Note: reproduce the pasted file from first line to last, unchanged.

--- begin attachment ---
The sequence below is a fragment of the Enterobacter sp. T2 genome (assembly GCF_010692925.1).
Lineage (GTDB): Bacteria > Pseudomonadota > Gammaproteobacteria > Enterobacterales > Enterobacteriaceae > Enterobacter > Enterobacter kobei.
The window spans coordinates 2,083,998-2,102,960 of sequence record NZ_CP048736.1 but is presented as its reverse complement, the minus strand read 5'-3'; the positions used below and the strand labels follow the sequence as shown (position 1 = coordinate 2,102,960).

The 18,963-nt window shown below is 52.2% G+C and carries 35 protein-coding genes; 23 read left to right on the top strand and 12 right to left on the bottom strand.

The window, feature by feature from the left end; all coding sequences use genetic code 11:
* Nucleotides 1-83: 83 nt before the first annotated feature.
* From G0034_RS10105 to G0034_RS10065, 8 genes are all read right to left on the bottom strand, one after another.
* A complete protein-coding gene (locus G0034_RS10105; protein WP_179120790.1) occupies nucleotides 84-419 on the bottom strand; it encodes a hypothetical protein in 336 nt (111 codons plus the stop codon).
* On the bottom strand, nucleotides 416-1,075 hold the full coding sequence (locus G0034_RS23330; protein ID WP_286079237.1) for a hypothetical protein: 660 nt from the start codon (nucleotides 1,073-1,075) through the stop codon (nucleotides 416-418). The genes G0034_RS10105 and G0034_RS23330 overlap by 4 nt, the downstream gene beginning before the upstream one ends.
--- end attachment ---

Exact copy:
The sequence below is a fragment of the Enterobacter sp. T2 genome (assembly GCF_010692925.1).
Lineage (GTDB): Bacteria > Pseudomonadota > Gammaproteobacteria > Enterobacterales > Enterobacteriaceae > Enterobacter > Enterobacter kobei.
The window spans coordinates 2,083,998-2,102,960 of sequence record NZ_CP048736.1 but is presented as its reverse complement, the minus strand read 5'-3'; the positions used below and the strand labels follow the sequence as shown (position 1 = coordinate 2,102,960).

The 18,963-nt window shown below is 52.2% G+C and carries 35 protein-coding genes; 23 read left to right on the top strand and 12 right to left on the bottom strand.

The window, feature by feature from the left end; all coding sequences use genetic code 11:
* Nucleotides 1-83: 83 nt before the first annotated feature.
* From G0034_RS10105 to G0034_RS10065, 8 genes are all read right to left on the bottom strand, one after another.
* A complete protein-coding gene (locus G0034_RS10105; protein WP_179120790.1) occupies nucleotides 84-419 on the bottom strand; it encodes a hypothetical protein in 336 nt (111 codons plus the stop codon).
* On the bottom strand, nucleotides 416-1,075 hold the full coding sequence (locus G0034_RS23330; protein ID WP_286079237.1) for a hypothetical protein: 660 nt from the start codon (nucleotides 1,073-1,075) through the stop codon (nucleotides 416-418). The genes G0034_RS10105 and G0034_RS23330 overlap by 4 nt, the downstream gene beginning before the upstream one ends.